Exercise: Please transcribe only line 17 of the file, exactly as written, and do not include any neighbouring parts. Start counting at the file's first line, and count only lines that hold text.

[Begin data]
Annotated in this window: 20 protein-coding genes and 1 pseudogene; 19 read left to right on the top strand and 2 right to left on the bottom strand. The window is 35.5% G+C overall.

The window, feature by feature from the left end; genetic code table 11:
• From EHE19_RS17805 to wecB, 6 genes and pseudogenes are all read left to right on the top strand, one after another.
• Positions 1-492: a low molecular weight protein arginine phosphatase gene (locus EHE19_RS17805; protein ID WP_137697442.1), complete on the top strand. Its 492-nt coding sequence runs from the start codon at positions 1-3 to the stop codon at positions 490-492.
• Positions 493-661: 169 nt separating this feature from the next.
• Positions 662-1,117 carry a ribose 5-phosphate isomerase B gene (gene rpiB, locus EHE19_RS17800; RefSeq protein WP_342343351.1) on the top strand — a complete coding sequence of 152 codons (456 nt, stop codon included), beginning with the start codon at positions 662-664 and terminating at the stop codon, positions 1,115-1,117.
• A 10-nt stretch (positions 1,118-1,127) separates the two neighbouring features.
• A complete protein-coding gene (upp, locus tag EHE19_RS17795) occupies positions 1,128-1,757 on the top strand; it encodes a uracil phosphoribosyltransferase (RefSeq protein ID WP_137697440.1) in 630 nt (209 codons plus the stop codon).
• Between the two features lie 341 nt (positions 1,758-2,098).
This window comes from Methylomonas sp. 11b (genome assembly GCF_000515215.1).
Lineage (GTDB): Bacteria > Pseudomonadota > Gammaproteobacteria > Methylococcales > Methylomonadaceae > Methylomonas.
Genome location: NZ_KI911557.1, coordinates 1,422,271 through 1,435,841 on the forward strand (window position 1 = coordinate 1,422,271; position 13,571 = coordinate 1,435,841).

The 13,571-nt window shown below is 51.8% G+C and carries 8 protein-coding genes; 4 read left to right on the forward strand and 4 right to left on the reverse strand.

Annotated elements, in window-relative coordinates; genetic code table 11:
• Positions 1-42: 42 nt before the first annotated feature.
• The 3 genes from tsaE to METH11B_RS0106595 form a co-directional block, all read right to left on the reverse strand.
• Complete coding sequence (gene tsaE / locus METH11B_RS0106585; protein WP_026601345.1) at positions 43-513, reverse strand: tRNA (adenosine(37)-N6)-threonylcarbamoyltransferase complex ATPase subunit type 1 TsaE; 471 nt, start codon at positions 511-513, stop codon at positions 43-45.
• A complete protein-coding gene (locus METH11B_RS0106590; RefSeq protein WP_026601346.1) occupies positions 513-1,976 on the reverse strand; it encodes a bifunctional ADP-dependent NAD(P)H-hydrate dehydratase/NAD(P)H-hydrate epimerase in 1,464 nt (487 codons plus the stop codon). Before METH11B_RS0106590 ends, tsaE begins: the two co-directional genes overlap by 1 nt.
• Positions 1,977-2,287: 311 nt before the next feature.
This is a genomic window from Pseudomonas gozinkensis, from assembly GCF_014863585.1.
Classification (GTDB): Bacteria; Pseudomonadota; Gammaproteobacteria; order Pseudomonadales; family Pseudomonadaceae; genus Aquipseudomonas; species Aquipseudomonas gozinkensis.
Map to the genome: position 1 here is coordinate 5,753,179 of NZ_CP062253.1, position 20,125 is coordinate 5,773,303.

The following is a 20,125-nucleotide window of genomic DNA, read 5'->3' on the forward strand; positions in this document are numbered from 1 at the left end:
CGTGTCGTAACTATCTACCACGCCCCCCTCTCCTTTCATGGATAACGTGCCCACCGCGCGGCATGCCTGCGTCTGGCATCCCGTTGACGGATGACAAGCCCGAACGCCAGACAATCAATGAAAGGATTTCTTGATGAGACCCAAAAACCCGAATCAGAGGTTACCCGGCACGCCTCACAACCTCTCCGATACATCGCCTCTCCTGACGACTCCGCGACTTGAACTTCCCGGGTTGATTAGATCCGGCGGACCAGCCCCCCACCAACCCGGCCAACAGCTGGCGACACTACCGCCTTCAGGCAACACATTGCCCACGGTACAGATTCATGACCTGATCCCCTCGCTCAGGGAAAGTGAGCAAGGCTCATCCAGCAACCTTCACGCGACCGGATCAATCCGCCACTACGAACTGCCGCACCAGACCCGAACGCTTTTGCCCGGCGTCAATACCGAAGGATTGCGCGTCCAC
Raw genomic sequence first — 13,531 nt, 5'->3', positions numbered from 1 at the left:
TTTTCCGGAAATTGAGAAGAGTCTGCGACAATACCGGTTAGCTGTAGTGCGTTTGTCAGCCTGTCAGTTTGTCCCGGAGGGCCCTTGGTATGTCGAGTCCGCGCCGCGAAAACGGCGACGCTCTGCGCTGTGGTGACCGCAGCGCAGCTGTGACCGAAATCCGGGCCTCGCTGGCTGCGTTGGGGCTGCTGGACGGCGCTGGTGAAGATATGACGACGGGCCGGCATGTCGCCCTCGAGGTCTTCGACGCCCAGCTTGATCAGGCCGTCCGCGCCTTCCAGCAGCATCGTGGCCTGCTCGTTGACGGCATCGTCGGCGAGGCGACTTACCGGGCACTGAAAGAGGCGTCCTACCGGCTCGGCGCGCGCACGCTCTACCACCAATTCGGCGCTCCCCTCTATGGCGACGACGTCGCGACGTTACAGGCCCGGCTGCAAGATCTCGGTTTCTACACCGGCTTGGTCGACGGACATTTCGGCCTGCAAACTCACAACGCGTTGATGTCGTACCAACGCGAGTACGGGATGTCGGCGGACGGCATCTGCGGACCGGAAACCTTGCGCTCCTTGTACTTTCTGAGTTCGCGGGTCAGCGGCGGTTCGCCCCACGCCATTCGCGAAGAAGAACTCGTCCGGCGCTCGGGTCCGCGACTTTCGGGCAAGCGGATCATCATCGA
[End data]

• Complete coding sequence (gene tsaE / locus METH11B_RS0106585; protein WP_026601345.1) at positions 43-513, reverse strand: tRNA (adenosine(37)-N6)-threonylcarbamoyltransferase complex ATPase subunit type 1 TsaE; 471 nt, start codon at positions 511-513, stop codon at positions 43-45.